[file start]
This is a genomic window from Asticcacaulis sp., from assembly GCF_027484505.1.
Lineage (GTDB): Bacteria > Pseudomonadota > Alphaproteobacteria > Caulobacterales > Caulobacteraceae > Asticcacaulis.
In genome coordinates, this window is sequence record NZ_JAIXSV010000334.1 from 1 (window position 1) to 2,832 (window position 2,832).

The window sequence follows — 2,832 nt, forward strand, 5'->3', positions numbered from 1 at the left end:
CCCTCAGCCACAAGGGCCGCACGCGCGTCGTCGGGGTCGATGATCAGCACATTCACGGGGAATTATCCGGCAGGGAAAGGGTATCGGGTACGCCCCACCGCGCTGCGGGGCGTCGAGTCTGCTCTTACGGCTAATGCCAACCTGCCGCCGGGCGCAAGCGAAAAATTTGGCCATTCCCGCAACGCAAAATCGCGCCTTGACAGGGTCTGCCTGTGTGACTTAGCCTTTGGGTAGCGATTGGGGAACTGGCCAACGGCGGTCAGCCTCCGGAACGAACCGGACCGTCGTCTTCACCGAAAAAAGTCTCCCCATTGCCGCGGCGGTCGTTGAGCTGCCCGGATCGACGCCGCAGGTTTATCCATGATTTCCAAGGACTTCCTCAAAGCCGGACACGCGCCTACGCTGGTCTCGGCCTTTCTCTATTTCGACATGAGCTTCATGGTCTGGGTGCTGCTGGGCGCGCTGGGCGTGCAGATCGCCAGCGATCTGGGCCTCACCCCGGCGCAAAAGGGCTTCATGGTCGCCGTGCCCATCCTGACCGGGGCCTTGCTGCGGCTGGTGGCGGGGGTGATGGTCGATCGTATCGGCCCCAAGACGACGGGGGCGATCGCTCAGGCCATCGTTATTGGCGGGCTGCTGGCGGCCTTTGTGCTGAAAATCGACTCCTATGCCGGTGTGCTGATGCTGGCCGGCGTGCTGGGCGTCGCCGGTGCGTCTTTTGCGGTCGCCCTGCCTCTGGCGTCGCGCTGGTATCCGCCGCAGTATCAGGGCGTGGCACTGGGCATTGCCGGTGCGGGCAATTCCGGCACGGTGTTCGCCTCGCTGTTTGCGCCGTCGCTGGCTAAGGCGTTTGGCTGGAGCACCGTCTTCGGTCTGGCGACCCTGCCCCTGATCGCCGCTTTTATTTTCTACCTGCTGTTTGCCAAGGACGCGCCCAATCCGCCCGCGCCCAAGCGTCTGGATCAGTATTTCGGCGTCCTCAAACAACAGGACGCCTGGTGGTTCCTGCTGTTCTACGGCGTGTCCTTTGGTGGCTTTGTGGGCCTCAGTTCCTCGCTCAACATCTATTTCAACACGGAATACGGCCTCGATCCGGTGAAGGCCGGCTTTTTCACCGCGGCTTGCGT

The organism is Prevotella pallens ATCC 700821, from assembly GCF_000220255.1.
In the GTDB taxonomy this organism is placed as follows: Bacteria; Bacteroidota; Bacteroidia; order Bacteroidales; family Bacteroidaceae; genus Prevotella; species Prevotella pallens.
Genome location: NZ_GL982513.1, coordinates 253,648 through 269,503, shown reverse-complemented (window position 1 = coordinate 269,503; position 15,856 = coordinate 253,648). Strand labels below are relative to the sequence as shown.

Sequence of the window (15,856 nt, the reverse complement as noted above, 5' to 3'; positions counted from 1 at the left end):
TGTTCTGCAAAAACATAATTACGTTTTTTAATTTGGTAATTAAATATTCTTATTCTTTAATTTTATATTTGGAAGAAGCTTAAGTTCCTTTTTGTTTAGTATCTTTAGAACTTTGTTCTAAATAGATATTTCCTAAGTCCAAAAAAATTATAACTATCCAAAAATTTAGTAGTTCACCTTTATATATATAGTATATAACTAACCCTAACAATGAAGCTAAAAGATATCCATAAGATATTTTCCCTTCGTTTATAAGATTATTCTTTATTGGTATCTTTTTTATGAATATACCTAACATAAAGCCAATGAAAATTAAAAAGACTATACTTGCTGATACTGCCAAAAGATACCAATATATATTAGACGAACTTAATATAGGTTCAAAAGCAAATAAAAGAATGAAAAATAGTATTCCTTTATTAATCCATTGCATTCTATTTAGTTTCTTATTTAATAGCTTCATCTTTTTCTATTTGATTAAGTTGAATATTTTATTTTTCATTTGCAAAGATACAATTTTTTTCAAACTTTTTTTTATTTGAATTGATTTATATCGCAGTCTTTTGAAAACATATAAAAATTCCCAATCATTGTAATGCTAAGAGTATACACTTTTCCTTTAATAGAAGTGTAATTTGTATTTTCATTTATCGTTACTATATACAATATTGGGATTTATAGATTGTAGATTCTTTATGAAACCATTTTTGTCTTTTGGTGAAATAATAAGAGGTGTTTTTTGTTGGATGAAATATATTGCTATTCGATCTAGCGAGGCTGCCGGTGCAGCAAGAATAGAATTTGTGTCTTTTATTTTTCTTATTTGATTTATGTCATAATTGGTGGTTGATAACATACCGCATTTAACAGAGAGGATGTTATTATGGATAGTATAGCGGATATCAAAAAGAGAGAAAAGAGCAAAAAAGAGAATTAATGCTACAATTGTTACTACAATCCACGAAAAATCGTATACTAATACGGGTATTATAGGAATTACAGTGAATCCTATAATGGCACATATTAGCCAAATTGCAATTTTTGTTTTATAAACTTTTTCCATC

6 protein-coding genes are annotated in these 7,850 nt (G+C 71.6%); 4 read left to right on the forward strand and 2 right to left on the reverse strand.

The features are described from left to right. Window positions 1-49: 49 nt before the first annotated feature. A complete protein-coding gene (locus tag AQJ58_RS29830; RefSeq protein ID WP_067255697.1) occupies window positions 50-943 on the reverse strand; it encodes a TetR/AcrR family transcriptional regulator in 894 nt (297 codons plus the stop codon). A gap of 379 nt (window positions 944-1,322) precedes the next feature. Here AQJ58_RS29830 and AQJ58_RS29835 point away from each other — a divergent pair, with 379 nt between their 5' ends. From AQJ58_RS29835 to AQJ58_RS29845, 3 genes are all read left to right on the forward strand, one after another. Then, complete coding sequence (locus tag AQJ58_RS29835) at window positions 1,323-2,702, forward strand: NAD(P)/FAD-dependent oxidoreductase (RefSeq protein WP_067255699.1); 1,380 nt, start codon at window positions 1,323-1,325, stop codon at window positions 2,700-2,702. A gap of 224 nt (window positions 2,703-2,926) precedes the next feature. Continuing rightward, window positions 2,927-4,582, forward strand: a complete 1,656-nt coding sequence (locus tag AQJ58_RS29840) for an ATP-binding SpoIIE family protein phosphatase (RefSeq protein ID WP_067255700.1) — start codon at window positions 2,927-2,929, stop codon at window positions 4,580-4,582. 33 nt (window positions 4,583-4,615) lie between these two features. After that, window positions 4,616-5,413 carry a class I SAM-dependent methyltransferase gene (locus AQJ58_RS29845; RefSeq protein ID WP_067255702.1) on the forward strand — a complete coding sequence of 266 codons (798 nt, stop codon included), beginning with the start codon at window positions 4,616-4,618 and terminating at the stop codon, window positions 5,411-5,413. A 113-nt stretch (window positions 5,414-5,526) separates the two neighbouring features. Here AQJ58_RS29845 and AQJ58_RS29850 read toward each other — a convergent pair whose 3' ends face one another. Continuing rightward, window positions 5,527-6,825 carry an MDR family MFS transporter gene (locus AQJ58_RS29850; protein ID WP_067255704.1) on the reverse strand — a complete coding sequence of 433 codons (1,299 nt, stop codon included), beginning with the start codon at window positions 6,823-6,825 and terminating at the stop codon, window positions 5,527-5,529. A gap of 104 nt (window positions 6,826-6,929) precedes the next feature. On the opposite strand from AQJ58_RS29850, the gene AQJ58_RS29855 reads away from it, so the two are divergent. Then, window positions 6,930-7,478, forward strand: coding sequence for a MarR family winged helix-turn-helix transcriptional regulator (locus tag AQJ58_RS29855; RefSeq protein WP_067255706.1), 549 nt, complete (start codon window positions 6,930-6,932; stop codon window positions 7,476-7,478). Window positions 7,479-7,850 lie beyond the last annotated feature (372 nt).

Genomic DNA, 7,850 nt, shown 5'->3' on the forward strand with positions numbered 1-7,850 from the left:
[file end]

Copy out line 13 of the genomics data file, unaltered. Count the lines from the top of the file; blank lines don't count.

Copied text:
Genomic DNA, 7,850 nt, shown 5'->3' on the forward strand with positions numbered 1-7,850 from the left: